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  #11  
Old 12-04-2009, 03:29 PM
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Amanda885 Amanda885 is offline
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I'm very sorry to hear about her diagnosis..poo dog. i hope that she gets proper treatment and gets well soon. hang in there.
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  #12  
Old 12-04-2009, 05:56 PM
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colliewog colliewog is offline
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Quote:
Originally Posted by dogsarebetter View Post
whoa, in lung cancer pretty common with dogs?

can smoking around them cause it?
I had to look this up recently when Malcolm developed aspiration pneumonia a second time ... wanted to see what i was up against (BF smokes in house, but away from the dogs, but still). Yes, they can develop lung cancer from second hand smoke.

I've seen it more common in dogs with osteosarcoma though. Seems like once you get that diagnosis, if advanced, it's often spread to the lungs.

-----------------------

to the OP - Good luck to your mom and her dog!!
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  #13  
Old 12-06-2009, 11:18 PM
ricky ricky is offline
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Primary lung tumors are cancers that arise in the lung tissue of both dogs and cats. They are rare in both species, but slightly more common in dogs.

The most common type of tumor is a carcinoma. Carcinomas are malignant tumors that develop from the epithelial tissues in the lungs. They may be primarily derived from the lung tissue itself, or the airways or bronchioles.

The exact cause of lung cancer is not known, but there appears to be an increased incidence of cancer in dogs that live in urban environments, as well as dogs that are exposed to second hand smoke. Lung cancer is generally diagnosed in older animals, with an average age of about 11 years, but it can also be seen in younger pets.

There are no known predispositions with respect to breed or sex and the development of lung tumors. However, most lung cancer is seen in medium to large sized dogs.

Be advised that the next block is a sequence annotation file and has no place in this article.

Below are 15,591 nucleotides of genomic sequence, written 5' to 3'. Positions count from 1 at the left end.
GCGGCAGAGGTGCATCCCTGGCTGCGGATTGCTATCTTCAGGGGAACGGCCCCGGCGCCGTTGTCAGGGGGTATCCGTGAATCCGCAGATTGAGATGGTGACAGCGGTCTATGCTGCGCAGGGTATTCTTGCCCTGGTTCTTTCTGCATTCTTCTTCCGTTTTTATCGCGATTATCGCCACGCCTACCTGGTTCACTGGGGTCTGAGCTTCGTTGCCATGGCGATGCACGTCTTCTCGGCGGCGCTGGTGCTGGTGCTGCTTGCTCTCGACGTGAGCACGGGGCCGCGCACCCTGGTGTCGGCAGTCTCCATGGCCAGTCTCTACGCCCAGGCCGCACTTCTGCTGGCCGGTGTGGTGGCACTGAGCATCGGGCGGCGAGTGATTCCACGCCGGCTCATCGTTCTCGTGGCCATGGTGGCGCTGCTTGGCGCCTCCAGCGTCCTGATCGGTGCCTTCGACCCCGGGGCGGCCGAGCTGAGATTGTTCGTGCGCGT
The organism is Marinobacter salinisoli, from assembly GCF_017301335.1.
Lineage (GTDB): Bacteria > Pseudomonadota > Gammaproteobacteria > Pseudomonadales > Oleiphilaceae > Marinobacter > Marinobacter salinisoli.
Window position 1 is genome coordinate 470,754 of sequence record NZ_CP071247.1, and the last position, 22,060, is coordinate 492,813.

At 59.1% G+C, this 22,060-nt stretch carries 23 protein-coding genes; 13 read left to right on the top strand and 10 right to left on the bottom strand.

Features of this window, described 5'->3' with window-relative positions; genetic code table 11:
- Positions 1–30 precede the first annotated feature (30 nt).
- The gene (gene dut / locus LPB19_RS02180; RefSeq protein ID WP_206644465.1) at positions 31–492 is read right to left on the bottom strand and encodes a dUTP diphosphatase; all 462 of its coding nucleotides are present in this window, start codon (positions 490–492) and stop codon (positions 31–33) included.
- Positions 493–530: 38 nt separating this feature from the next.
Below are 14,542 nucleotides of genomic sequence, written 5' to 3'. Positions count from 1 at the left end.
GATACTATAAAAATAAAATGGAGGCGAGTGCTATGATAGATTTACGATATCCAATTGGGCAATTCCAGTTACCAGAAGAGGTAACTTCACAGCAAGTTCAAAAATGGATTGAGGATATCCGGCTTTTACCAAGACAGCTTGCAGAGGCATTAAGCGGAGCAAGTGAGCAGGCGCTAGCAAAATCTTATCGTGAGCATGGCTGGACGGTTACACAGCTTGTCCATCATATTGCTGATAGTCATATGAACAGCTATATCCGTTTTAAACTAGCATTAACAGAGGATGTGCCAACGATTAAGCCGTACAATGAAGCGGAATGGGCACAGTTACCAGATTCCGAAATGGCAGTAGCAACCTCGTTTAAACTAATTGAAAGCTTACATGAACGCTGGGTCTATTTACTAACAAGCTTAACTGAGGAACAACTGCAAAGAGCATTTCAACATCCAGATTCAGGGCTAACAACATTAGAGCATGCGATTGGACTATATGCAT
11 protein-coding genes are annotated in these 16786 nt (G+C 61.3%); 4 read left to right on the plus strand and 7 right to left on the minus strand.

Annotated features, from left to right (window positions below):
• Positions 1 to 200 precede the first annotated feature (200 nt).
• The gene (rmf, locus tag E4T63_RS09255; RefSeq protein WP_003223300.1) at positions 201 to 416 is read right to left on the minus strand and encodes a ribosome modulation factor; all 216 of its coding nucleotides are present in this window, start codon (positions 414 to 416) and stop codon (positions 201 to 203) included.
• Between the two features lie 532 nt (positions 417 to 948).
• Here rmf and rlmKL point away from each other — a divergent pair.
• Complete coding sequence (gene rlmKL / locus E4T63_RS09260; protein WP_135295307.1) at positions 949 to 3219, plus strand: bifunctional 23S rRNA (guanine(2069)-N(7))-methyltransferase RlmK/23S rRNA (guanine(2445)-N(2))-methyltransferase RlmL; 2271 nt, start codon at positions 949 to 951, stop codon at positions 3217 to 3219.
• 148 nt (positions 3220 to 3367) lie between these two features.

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  #14  
Old 12-07-2009, 12:48 AM
Saeleofu Saeleofu is offline
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I'm sorry to hear about your mom's dog.

Lung cancer is, as others have said, usually metastasis from other tumors. Whenever we take an unusual lump off a dog, especially if it's been there for a while or has changed a lot, we give owners the option of taking an xray first to see if there are any densities in the lungs, because if there are then there's not much benefit to removing the primary tumor (unless it'll make them more comfortable). I've seen it most commonly with mammary tumors, but it can happen with any.

You may want to see about getting an abdominal ultrasound done to check for masses. It's minimally invasive, and can give you a good idea of what may be going on. We've never had to sedate a patient for an abdominal US yet, and we've been doing them at work for over 2 years now.
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  #15  
Old 12-07-2009, 12:51 AM
Saeleofu Saeleofu is offline
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Quote:
Originally Posted by ricky View Post
Primary lung tumors are cancers that arise in the lung tissue of both dogs and cats. They are rare in both species, but slightly more common in dogs.

The most common type of tumor is a carcinoma. Carcinomas are malignant tumors that develop from the epithelial tissues in the lungs. They may be primarily derived from the lung tissue itself, or the airways or bronchioles.

The exact cause of lung cancer is not known, but there appears to be an increased incidence of cancer in dogs that live in urban environments, as well as dogs that are exposed to second hand smoke. Lung cancer is generally diagnosed in older animals, with an average age of about 11 years, but it can also be seen in younger pets.

There are no known predispositions with respect to breed or sex and the development of lung tumors. However, most lung cancer is seen in medium to large sized dogs.
Plagiarising some more, eh Ricky?

Primary Lung Tumors in Dogs (Lung Cancer, Pulmonary Neoplasia)
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  #16  
Old 12-07-2009, 01:21 AM
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PlottMom PlottMom is online now
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I'll suggest the US to my mother - something I hadn't thought about yet!

My vet also suggested a rectal exam, as she said it's a pretty common "cancer area"... I'm shocked my mother is taking this all in stride. She gets weepy talking about it on occasion. I don't really think it's hit me yet, but I'm sure it will the week I have her over Xmas.

Lastly - I thought all of his advice on the healthcare forum HAD to have been copied and pasted from elsewhere...

Thanks everyone for your continued support! It's nice to have other dog owners who understand around I'll be posting photos of my dogs from a coonhound event in the near future, and TONS of cleo, I'm sure, starting around the 20th...
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